Jim Crace's ever-varied novels return us to the body, to ceremony and to community in a disenchanted world, transforming the indifferent and the repugnant alike into things of beauty.
British novelist Jim Crace began his career writing scripts for children’s television and later moved on to journalism. The sale of his ﬁrst novel, Continent, allowed him to write ﬁction full-time. The author of more than a dozen books, including Quarantine, Being Dead, and last year’s Harvest, Crace has won the National Book Critics Circle Award, the Whitbread Prize, and he has been twice shortlisted for the Man Booker Prize. He writes in a form that has been described as both “dislocated realism” and “uncanny fabulism.” The author calls it simply, “Craceland.” Drawing on a rich tradition of English pastoral, Renaissance grotesquerie, and chiaroscuro, his novels range across and rejuvenate genres as diverse as the dystopian novel, the quest novel, the medieval bestiary, and the fabliaux. In a review of Harvest, the New York Times writes, “In his compassionate curiosity and his instincts for insurgent uncertainty, Crace surely ranks among our greatest novelists of radical upheaval, a perfect ﬁt for our unstable, unforgiving age.”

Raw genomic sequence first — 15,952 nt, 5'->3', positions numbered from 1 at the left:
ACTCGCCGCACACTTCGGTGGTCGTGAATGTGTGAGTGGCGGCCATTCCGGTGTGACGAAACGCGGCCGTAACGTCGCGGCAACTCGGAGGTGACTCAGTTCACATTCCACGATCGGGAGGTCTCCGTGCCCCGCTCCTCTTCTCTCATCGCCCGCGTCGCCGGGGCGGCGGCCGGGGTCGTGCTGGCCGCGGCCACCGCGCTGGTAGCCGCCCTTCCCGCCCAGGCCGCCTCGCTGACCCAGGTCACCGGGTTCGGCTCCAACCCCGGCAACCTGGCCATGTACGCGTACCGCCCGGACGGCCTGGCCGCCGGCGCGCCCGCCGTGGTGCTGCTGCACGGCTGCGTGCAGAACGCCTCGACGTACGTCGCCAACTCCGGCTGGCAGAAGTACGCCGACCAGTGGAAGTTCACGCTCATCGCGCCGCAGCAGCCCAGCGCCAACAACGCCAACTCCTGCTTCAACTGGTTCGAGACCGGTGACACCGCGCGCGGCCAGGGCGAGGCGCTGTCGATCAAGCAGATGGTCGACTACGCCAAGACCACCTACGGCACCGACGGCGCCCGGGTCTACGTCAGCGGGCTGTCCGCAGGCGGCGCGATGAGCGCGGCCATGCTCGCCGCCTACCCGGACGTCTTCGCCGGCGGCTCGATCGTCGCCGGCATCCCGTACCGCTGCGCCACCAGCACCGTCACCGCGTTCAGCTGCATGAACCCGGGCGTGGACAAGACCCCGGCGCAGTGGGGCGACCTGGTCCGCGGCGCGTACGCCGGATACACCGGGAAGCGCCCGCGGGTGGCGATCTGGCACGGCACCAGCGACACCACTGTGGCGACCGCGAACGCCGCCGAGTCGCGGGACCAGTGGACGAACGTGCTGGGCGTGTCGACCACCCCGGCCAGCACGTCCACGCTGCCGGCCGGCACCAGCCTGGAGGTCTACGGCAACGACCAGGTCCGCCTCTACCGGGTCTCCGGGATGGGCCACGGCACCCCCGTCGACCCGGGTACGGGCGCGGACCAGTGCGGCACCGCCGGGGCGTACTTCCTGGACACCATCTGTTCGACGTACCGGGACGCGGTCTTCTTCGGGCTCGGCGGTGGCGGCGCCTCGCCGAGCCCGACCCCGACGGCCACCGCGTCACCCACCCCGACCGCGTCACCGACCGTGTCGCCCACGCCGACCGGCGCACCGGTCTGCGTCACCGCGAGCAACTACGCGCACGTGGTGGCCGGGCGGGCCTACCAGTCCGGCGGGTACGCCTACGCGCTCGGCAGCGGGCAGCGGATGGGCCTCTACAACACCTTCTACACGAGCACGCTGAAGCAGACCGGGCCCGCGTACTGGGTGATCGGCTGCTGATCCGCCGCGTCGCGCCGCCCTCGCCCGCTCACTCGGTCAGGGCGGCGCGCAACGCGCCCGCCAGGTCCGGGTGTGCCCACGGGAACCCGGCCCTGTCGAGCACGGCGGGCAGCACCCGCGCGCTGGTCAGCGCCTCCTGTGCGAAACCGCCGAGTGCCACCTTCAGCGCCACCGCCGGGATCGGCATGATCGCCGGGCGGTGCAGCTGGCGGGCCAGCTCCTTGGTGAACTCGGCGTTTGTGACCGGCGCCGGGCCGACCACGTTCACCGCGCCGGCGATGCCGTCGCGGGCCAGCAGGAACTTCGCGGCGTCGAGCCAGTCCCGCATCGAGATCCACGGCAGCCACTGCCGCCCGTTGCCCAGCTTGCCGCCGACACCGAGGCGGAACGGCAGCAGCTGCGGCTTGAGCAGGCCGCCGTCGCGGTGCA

After a couple of years of creative doubt when I thought I might not write another novel but should turn instead to the theatre, I have rediscovered my passion for fiction. Stories are crowding in, demanding their space on the page. The Windham-Campbell Prize gives me the independence and the confidence to take on those stories, free from everyday pressures. The timing couldn’t be more perfect. My gratitude couldn’t be greater.JIM CRACE